river economy
March 1, 2004 10:43 AM

Ever wondered why the south side of any town seems to be synonymous with lower incomes, higher crime rates, and a plethora of pawn shops?

I'm sure you could probably figure this out on your own (if you didn't know already), but most towns are built along rivers. Many of those rivers flow north to south. So the north side of town became the more coveted real estate because the water was better, since the sewage also flowed north to south.

This is true even in Richmond (Virginia) (link opens map in new window), where the James River flows more northwest to southeast than north to south. Which explains why the southeast area, particularly the area just southeast of the city proper, and downstream of the old tobacco plants along the river, is historically the most depressed section of town (see the area around Williamsburg Rd, map level 4).

There's actually an area to the west of Richmond along the south bank of the river which is very posh and Old Richmond, aka South of the Rivah (on map level 4, move the map to the west - it's around the Chippenham Parkway). But for the most part, you see lower and lower incomes, more and more industrial area and less and less new/restored living area the further east (and further south) you go along the south side of the river.

The same is also true to some extent as you go east on the north side toward Mechanicsville (look at the map at level 5), though I suspect that has a lot less to do with the river and more to do with the gradual overtaking of the surrounding rural area by the city and its airport. I'm pretty sure plopping an airport somewhere makes it great industrial real estate and bad for home owners.

There's a less clear-cut example of this south-north phenomenon in Norfolk (also VA), where the James hits the Chesapeake Bay and flows out to the Atlantic. Norfolk was ultimately on the receiving end of all the schlock from the James River, and the Elizabeth river (which runs north to south primarily) also gathered quite a bit of its own stank from the merchant and military ports that rim Norfolk's bays and rivers. Portsmouth has been much worse off environmentally and real-estate-wise than most of the southern parts of Richmond. Intriguingly, though, Chesapeake, a rural area for centuries, has ended up developing as a reasonably nice (if expressionless) suburban area in the past 20 years - despite being further south along the Elizabeth than Portsmouth. I suspect that has something to do with the historical usage of the Western Branch of the Elizabeth, which is still swimmable and used for recreation - maybe it never became part of the industrial shipping routes?

[This lesson is brought to you courtesy of the revolving restaurant in downtown Dallas and my partner's helpful civil engineer father. I highly recommend tracking this sort of geographical history of the towns you know; big fun. This one could also be expanded on by, say, a reader with an intimate familiarity with southeastern Virginia estuaries.]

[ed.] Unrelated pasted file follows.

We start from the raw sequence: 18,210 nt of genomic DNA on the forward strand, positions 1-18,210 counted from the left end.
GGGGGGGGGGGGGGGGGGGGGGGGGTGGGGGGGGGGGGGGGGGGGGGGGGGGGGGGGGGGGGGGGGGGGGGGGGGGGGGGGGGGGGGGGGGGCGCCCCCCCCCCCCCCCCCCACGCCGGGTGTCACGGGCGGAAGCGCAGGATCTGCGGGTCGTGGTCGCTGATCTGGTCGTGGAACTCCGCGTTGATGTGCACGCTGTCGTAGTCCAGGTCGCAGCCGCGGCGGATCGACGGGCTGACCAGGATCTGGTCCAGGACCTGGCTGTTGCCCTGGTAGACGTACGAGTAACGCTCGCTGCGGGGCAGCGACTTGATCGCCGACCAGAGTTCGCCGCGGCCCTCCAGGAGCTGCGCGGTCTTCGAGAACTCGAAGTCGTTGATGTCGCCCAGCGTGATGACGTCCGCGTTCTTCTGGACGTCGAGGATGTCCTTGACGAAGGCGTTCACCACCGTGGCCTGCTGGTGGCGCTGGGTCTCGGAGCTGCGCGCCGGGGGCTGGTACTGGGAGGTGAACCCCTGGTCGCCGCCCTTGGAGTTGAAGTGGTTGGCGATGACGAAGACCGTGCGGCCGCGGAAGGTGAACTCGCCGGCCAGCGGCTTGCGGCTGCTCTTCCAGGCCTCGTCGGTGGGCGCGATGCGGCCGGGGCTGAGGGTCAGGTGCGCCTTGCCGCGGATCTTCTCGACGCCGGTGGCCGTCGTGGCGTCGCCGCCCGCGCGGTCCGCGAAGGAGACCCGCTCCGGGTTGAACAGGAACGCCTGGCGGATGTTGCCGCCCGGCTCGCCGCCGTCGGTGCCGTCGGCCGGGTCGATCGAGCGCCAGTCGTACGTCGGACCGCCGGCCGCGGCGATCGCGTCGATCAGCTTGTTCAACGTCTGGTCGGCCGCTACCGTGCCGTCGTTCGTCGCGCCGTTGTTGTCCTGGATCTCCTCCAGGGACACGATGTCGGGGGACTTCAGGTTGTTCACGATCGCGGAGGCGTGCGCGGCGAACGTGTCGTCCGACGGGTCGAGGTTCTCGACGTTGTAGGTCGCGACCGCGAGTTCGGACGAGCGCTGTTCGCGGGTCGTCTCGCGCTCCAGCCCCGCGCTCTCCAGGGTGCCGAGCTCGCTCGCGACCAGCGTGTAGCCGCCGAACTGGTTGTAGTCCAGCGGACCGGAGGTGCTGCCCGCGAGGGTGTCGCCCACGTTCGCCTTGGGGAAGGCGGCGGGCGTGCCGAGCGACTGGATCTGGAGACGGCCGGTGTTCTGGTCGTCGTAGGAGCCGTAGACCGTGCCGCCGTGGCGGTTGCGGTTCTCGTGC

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your wicked thoughts

So THAT'S why Cambridge has such a superiority complex.

these are the thoughts of house9 on March 1, 2004 01:16 PM

I know of one city where this is not true - Minneapolis, and it is on a river - the Mississippi. The north side is definitely the "poor" side of town, and the southernmost suburbs are very posh indeed.

these are the thoughts of Deb on March 1, 2004 06:03 PM

The Thames flows east to west, but the same thing happens in both Oxford and London: north of the river's posh, south's a bit dodgy.

I remember reading somewhere that the equivalent distinction between east end and west is down to prevailing winds; fumes from industry tend to be carried eastward, so the poor people live in the east and the rich ones live in the west, getting fresh air from the country. And, when I think about it, most of our weather comes in from the Atlantic (rather than Europe), so that makes sense.

these are the thoughts of the absent student on March 1, 2004 09:27 PM

This also makes me think of SE DC and Baltimore...

these are the thoughts of Kim on March 1, 2004 10:18 PM

wow! i've always wondered that!
thanks! :D

these are the thoughts of gena on March 2, 2004 03:57 PM

And of course the Thames actually flows from west to east. (I gave up geography when I was fourteen, what do you expect?)

these are the thoughts of the absent student on March 2, 2004 09:04 PM
















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